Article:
Recruit & Retain (Marlboro College)
What Do Colleges Need? Authenticity.
- By Brigid Lawler
- November 1st, 2015
Last year we had a young man and his parents visit our small campus in rural Marlboro, VT. The parents, like many, asked questions about our academics, campus safety and our dorms. My conversation with the student, whose grades were good, centered on his interests, namely sports and academics. He liked the sciences. When I asked where else he was planning on visiting, he told me the University of Vermont. My response to him was, “you’ll really like it there.”
During our conversation it became apparent that Marlboro was not the right place for this student. So, rather than encouraging him to apply, we talked about other schools that I thought he would like. My interview with this young man ended with my wishing him the best of luck and encouraging him to reach out to me with any questions he might have about the process. I told him that I was most concerned with his finding a school that would be the best fit for him and if that was somewhere other than Marlboro I was still happy to help.
For many of my colleagues in admissions this would be unthinkable. After all, with the number of college-bound high school seniors shrinking each year, the competition for every student can be fierce. So why would I encourage a student not to apply? The answer is simple — we were not a good fit.
The Truth of the Matter
It’s easy to say that colleges and universities don’t have a prospective student’s best interests in mind, but I don’t think that’s entirely true. Very few college admissions officers that I know want students for a semester or a year, only to have them either drop out or transfer. It doesn’t help build long-term affinity for your institution. But what seems to be broken is the business model that many institutions operate under.
Today’s admissions process tends to be about pre-awarding, inflating the prospective applicant pool and extensive naming searches — most often in the tens of thousands if not hundreds of thousands for the largest institutions. The problem with casting the nets wide is that they don’t tend to actually lead to viable students.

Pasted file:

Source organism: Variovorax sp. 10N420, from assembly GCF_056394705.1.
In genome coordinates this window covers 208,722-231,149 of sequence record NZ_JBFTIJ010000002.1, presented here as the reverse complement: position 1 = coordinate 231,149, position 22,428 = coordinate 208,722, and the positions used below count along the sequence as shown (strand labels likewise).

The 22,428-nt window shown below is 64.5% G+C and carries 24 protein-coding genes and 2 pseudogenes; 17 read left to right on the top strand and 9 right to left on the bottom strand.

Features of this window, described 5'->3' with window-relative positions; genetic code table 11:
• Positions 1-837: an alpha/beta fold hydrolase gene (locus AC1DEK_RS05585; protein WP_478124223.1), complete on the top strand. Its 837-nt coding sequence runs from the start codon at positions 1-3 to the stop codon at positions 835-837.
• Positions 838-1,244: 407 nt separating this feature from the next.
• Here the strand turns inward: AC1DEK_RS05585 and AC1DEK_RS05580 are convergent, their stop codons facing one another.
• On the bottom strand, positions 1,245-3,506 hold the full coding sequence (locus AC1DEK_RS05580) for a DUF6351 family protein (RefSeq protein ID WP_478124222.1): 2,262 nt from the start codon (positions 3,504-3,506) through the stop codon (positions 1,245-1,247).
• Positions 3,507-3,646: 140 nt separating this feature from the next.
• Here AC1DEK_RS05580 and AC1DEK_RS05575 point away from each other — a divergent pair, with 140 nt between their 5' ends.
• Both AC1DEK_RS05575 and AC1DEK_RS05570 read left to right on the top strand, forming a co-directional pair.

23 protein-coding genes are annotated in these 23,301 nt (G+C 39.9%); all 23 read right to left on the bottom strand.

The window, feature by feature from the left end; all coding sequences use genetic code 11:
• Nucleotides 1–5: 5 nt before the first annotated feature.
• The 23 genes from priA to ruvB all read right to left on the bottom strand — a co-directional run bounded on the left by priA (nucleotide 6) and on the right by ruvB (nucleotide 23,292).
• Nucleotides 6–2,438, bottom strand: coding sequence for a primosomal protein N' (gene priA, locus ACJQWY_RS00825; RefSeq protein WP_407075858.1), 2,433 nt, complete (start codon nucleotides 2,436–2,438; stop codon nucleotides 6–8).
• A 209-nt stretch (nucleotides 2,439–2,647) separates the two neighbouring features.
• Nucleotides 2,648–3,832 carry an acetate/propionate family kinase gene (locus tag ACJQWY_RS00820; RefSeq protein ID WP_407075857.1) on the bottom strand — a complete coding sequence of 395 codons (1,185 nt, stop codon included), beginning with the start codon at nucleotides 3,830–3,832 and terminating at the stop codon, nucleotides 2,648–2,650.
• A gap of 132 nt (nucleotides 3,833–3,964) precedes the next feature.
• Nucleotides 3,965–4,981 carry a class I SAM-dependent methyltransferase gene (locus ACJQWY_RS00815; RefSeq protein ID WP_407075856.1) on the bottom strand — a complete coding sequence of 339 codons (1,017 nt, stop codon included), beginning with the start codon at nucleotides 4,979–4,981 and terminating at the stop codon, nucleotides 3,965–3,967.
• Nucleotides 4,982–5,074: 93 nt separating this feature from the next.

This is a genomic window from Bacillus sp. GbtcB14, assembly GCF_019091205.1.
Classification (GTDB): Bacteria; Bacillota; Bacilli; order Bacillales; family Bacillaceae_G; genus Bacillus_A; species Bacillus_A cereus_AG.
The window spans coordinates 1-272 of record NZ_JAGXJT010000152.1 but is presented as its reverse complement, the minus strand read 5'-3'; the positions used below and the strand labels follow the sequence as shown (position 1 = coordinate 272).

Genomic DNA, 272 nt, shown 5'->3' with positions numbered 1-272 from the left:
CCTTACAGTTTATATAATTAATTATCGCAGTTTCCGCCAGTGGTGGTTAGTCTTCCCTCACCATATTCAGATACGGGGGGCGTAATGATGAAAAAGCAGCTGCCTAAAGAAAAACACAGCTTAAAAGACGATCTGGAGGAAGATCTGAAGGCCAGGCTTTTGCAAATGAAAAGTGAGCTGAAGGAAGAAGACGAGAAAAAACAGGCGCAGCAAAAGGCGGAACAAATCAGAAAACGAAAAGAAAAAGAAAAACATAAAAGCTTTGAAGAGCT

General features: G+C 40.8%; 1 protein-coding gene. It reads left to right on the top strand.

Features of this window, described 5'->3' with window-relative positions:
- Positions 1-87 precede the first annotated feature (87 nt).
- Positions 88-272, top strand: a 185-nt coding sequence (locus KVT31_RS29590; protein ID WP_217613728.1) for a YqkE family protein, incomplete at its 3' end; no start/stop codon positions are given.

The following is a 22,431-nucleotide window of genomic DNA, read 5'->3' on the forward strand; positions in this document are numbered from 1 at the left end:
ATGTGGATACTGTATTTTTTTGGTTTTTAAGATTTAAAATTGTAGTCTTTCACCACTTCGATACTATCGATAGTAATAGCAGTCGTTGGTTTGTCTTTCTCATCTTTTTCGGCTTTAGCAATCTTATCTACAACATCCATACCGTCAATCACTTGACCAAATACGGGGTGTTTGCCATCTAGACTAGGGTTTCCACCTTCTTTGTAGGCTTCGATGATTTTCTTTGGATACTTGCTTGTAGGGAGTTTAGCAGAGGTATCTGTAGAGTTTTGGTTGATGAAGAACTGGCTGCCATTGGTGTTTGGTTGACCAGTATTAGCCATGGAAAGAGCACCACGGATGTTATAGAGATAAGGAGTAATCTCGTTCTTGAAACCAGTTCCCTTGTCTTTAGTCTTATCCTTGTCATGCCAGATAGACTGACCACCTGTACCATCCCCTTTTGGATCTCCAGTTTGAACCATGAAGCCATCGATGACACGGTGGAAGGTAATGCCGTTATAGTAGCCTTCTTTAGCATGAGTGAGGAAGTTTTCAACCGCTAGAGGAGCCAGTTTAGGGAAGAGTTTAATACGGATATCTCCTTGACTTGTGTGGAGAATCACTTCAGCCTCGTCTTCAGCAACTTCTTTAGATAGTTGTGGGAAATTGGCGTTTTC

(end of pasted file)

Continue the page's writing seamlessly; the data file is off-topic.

There are positives and negatives to a more authentic admissions approach. The negatives, of course, are that some view buying lots of names as a security blanket. If we don’t get what we want from “Pool A” we can always turn to “Pool B.” But for a school like Marlboro, there is no such thing as “Pool B.” Instead, we operate under the philosophy of “more conversations and less applications.”
Authenticity in college admissions requires institutions to value prospective students’ interests over a college’s bottom line. In my conversation with the previously mentioned student and his family, I could tell he was an athlete and looking for a school that would allow him to compete at a certain level. So, while academically he would have loved our school, broomball, four square and cross-country skiing were not exactly the kind of collegiate athletic experience he was hoping for.
Many colleges and universities talk about “fit” in the admissions process but few actually deliver. In fact, in some admissions offices’ “fit” can be judged on a student’s ability to pay, or it can be used to describe if a student has the grades or test scores for admission. What we should be talking about here is how will this student help shape our campus and how will our institution help mold this student.
When It’s Just Not a Fit
If I had to guess, I could say that we will encourage roughly a third of the students who initially approach us to apply elsewhere because we are not a good fit for them. As a small school working to keep our enrollment up, I can see where many would question the logic in this. But for me it comes down to investing in the student and in a commitment to helping them make what will be one of the most impactful decisions of their life.
When prospective students and their families visit our campus they see Marlboro as it really is. There is no prepared script for our tour guides, only talking points that we all agree are important. Classroom visits are scheduled based on the visitors’ interests, not on who we think will deliver the most attractive message of what education looks like at Marlboro. Because of this, we often see little or no “melt” with our deposited students. They know what to expect.
So, while we all understand that we are ultimately responsible for increasing our institution’s enrollment, it’s up to admissions offices at colleges and universities throughout the country to remember to do what is in the best interests of our students.
This article originally appeared in the November 2015 issue of College Planning & Management.
Brigid Lawler is dean of admissions at Marlboro College in Marlboro, VT (www.marlboro.edu).